Of the firms that are playing to win, I particularly respect firms that have gone out of their way to define what constitutes unethical and culturally unacceptable behavior. One of the lessons from Enron and Arthur Anderson is that being aggressive and playing to win can easily slide into a "do anything to win" culture. The real winners don’t value individual efforts over collective institutional strength and draw very clear explicit guidelines for what constitutes appropriate competitiveness. Several of the most aggressive firms in the U.S. have extraordinarily specific firm codes of professional responsibility that amplify their state codes.
But, for many firms, playing to win is too aggressive. They would argue that their conservative values have served them well in the past. Indeed they may be correct and these firms may continue to prosper by doing precisely what they have (or perhaps more precisely, haven’t) done in the past. But to the extent that firms worry about strategy in a more competitive and consolidated world, nibbling around the edges doesn’t make a lot of sense.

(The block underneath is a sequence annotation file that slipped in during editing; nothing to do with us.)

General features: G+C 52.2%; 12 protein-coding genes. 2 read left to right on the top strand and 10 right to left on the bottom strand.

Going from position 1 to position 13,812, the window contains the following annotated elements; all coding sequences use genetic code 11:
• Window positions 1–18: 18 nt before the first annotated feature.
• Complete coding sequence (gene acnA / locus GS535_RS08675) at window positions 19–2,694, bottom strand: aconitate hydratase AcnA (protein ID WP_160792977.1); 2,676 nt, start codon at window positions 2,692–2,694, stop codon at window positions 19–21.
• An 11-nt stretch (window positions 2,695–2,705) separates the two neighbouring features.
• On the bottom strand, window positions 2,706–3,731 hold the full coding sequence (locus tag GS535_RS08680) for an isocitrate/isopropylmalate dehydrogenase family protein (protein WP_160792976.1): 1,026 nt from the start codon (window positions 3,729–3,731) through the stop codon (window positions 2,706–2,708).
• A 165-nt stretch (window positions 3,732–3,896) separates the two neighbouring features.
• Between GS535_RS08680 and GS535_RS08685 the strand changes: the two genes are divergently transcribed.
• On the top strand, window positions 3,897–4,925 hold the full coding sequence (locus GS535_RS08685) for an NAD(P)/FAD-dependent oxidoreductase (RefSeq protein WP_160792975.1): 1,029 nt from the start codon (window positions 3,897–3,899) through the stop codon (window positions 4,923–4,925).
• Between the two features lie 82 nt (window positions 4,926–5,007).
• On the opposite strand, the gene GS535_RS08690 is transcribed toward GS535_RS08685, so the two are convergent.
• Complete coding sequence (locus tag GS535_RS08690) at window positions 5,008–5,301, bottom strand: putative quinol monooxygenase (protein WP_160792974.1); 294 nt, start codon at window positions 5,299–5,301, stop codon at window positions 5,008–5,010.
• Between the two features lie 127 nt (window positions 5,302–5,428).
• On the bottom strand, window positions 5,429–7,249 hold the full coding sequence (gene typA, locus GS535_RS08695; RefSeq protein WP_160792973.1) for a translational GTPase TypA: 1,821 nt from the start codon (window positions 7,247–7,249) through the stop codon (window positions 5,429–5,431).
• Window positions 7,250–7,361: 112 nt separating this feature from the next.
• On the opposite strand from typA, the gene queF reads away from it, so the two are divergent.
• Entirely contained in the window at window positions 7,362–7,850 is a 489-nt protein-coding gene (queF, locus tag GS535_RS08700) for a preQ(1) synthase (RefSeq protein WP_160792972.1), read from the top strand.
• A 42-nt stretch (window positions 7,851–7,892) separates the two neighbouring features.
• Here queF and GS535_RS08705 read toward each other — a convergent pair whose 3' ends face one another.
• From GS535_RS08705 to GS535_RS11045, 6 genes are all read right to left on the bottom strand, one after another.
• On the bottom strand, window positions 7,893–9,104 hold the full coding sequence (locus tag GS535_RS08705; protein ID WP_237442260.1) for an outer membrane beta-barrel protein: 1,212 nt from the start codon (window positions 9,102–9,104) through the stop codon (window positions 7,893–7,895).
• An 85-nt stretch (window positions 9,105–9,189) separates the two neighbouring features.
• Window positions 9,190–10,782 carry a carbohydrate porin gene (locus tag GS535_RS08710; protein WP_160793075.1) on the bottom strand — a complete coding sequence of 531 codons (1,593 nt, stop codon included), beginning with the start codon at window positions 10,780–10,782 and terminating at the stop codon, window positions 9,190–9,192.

It comes as no surprise that, for many law firms, creating strategies is easier than implementing those strategies. In part this may be that firms approach strategic initiatives with a timidity that virtually assures a lack of success, and nothing generates a lack of implementation like a track record of unsuccessful actions.
ABOUT THE AUTHOR
Ed Wesemann is a partner in Edge International’s Savannah, Ga., office. Edge limits its consulting practice to strategic, governance and growth issues for firms around the world. He welcomes comments at Wesemann@ edge.ai or (877) 922-2040. The author acknowledges the foregoing article is strongly influenced by George Stalk and Rob Lachenauer and their book, "Hardball," published by Harvard Business School Press.
© 2005 Ed Wesemann